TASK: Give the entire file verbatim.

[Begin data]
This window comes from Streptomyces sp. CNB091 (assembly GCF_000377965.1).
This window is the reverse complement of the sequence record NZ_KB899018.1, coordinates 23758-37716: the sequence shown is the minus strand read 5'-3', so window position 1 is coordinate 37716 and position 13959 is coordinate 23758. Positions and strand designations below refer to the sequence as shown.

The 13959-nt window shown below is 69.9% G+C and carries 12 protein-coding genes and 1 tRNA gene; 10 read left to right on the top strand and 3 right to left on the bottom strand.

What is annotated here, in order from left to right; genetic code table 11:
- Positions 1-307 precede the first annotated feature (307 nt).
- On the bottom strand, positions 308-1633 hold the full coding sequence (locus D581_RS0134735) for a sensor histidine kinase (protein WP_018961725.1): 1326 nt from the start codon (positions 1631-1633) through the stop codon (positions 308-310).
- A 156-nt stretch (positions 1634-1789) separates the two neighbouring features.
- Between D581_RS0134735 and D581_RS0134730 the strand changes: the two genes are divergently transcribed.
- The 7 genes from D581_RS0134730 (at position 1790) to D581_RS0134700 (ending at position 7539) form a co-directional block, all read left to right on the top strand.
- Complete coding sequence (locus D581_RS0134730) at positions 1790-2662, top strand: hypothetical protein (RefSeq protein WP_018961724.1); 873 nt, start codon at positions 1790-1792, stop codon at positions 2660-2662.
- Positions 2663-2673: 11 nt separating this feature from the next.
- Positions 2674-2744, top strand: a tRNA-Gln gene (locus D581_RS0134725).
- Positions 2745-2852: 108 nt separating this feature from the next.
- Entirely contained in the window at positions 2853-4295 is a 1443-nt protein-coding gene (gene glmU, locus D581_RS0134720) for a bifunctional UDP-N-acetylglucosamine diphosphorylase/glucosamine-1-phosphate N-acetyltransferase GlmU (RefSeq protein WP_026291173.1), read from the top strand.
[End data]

This window comes from Streptomyces sp. CNB091 (assembly GCF_000377965.1).
This window is the reverse complement of the sequence record NZ_KB899018.1, coordinates 23758-37716: the sequence shown is the minus strand read 5'-3', so window position 1 is coordinate 37716 and position 13959 is coordinate 23758. Positions and strand designations below refer to the sequence as shown.

The 13959-nt window shown below is 69.9% G+C and carries 12 protein-coding genes and 1 tRNA gene; 10 read left to right on the top strand and 3 right to left on the bottom strand.

What is annotated here, in order from left to right; genetic code table 11:
- Positions 1-307 precede the first annotated feature (307 nt).
- On the bottom strand, positions 308-1633 hold the full coding sequence (locus D581_RS0134735) for a sensor histidine kinase (protein WP_018961725.1): 1326 nt from the start codon (positions 1631-1633) through the stop codon (positions 308-310).
- A 156-nt stretch (positions 1634-1789) separates the two neighbouring features.
- Between D581_RS0134735 and D581_RS0134730 the strand changes: the two genes are divergently transcribed.
- The 7 genes from D581_RS0134730 (at position 1790) to D581_RS0134700 (ending at position 7539) form a co-directional block, all read left to right on the top strand.
- Complete coding sequence (locus D581_RS0134730) at positions 1790-2662, top strand: hypothetical protein (RefSeq protein WP_018961724.1); 873 nt, start codon at positions 1790-1792, stop codon at positions 2660-2662.
- Positions 2663-2673: 11 nt separating this feature from the next.
- Positions 2674-2744, top strand: a tRNA-Gln gene (locus D581_RS0134725).
- Positions 2745-2852: 108 nt separating this feature from the next.
- Entirely contained in the window at positions 2853-4295 is a 1443-nt protein-coding gene (gene glmU, locus D581_RS0134720) for a bifunctional UDP-N-acetylglucosamine diphosphorylase/glucosamine-1-phosphate N-acetyltransferase GlmU (RefSeq protein WP_026291173.1), read from the top strand.